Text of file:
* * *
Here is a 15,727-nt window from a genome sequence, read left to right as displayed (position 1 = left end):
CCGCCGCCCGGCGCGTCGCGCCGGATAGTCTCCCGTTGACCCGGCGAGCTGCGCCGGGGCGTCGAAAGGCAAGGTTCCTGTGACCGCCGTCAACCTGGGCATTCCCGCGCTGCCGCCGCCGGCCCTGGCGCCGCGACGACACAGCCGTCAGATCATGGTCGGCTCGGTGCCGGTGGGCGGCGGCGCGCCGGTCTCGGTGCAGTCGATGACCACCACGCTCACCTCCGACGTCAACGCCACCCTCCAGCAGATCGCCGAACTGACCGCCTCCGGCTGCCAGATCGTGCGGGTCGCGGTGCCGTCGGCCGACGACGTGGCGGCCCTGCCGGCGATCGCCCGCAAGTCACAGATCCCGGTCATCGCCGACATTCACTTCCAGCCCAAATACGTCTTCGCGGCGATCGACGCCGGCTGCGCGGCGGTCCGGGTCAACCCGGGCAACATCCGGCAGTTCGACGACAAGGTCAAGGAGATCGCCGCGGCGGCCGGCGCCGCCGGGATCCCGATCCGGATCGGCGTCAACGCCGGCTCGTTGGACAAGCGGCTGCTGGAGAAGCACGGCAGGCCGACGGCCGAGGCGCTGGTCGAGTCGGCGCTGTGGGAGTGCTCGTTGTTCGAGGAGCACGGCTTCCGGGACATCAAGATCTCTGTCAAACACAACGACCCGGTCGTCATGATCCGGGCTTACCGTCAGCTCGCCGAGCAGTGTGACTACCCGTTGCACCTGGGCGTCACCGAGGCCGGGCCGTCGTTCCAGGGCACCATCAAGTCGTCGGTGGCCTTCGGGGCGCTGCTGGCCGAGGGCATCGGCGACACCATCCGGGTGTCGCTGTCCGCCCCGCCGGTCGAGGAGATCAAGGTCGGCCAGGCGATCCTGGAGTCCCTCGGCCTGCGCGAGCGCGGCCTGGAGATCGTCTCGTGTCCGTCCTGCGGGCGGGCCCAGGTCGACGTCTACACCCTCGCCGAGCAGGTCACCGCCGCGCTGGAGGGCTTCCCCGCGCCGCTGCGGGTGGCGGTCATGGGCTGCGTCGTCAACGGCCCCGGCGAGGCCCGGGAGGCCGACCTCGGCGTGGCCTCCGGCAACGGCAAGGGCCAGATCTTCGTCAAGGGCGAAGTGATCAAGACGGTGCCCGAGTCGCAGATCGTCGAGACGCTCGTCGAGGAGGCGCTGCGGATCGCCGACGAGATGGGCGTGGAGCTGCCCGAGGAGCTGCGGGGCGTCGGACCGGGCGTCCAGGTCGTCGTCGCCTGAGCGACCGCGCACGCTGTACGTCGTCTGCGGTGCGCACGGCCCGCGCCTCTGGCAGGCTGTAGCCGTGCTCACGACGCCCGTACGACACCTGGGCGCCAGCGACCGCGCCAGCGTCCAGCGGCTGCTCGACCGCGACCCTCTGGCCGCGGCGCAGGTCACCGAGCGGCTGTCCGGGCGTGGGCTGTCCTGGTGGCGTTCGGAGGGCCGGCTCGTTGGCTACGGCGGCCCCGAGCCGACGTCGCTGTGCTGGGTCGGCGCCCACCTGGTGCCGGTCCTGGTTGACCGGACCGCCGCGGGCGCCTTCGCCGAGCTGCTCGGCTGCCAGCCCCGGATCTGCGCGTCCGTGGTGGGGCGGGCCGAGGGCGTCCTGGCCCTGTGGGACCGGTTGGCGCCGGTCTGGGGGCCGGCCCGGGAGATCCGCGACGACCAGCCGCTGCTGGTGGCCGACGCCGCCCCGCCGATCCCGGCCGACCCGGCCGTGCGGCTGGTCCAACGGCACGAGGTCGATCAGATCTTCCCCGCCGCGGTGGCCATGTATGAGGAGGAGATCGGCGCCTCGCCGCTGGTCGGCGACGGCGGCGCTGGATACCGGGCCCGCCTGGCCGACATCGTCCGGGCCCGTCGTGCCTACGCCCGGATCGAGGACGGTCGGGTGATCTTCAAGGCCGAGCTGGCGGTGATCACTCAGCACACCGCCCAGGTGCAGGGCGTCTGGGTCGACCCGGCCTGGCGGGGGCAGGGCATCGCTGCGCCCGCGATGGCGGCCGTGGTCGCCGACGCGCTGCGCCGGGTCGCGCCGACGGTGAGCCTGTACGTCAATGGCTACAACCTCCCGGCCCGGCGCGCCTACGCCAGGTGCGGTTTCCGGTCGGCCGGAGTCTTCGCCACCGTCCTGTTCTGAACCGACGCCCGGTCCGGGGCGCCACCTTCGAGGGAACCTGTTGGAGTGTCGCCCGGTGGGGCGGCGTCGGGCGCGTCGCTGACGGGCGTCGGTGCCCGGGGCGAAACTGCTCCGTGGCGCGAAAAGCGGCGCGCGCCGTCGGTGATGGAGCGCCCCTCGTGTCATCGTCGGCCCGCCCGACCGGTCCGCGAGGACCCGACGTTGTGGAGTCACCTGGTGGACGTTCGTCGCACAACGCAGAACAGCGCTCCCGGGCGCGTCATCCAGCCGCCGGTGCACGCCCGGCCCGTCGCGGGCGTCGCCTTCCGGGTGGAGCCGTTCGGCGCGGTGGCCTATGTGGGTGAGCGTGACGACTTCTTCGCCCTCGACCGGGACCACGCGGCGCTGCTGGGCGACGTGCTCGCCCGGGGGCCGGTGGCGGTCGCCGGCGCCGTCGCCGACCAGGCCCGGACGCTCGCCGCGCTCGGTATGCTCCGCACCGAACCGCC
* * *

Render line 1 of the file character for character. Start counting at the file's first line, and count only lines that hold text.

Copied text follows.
Here is a 15,727-nt window from a genome sequence, read left to right as displayed (position 1 = left end):